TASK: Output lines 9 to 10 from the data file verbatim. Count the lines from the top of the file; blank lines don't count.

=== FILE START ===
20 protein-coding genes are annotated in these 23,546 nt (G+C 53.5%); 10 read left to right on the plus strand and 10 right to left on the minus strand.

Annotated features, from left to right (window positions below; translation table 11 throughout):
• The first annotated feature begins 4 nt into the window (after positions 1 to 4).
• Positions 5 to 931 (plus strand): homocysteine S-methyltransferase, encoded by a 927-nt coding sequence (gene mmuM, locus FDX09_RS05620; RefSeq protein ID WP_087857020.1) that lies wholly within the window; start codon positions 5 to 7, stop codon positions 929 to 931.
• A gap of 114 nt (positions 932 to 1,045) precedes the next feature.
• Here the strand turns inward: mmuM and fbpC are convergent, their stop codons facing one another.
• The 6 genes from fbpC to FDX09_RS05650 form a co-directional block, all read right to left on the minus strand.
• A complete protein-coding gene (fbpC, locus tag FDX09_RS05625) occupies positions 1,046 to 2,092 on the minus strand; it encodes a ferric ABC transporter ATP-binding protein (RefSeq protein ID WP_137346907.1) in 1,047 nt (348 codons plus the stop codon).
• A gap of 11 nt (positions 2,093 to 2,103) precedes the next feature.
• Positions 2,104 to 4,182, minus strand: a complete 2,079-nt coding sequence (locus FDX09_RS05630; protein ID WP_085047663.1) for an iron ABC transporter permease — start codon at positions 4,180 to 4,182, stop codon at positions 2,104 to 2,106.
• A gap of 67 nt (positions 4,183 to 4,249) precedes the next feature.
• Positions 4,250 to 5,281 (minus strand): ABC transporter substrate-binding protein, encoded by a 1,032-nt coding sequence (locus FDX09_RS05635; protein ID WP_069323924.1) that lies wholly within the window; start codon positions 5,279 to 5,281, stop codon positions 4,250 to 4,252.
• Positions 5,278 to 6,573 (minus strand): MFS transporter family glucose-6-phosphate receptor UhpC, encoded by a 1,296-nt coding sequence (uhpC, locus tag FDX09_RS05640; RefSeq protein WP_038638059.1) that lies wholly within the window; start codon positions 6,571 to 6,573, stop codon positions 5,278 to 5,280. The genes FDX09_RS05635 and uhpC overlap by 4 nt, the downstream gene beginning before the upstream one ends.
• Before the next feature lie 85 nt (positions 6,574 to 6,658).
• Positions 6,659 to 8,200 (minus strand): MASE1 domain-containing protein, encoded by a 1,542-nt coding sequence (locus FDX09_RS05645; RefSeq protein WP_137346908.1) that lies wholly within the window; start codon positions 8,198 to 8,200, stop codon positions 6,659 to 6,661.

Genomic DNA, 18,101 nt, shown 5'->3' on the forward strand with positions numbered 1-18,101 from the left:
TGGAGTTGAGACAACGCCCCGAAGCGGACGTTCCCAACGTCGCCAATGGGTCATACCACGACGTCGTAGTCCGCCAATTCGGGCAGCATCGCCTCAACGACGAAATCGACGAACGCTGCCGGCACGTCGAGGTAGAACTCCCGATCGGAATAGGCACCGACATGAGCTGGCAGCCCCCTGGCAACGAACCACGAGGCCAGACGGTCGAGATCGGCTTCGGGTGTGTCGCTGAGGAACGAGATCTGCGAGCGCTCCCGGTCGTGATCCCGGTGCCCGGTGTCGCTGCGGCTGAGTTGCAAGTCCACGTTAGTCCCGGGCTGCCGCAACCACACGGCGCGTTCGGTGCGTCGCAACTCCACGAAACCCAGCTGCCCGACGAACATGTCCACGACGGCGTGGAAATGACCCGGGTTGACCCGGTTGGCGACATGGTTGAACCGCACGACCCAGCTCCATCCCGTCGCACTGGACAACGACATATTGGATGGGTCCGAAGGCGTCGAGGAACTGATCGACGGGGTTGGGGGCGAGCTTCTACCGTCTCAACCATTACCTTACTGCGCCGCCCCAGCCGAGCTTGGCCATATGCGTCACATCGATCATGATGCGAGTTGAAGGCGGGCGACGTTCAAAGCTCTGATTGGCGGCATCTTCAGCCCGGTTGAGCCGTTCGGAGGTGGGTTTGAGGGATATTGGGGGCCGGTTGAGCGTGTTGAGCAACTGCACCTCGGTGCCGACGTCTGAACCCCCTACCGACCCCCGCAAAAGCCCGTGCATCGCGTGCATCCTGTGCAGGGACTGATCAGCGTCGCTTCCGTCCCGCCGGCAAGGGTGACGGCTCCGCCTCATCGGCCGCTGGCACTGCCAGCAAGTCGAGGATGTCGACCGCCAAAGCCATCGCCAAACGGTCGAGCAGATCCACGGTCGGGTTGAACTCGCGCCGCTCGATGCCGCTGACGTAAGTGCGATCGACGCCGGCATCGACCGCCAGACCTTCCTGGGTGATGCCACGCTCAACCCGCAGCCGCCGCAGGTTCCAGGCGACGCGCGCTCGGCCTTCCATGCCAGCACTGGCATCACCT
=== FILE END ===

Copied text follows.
• A gap of 11 nt (positions 2,093 to 2,103) precedes the next feature.
• Positions 2,104 to 4,182, minus strand: a complete 2,079-nt coding sequence (locus FDX09_RS05630; protein ID WP_085047663.1) for an iron ABC transporter permease — start codon at positions 4,180 to 4,182, stop codon at positions 2,104 to 2,106.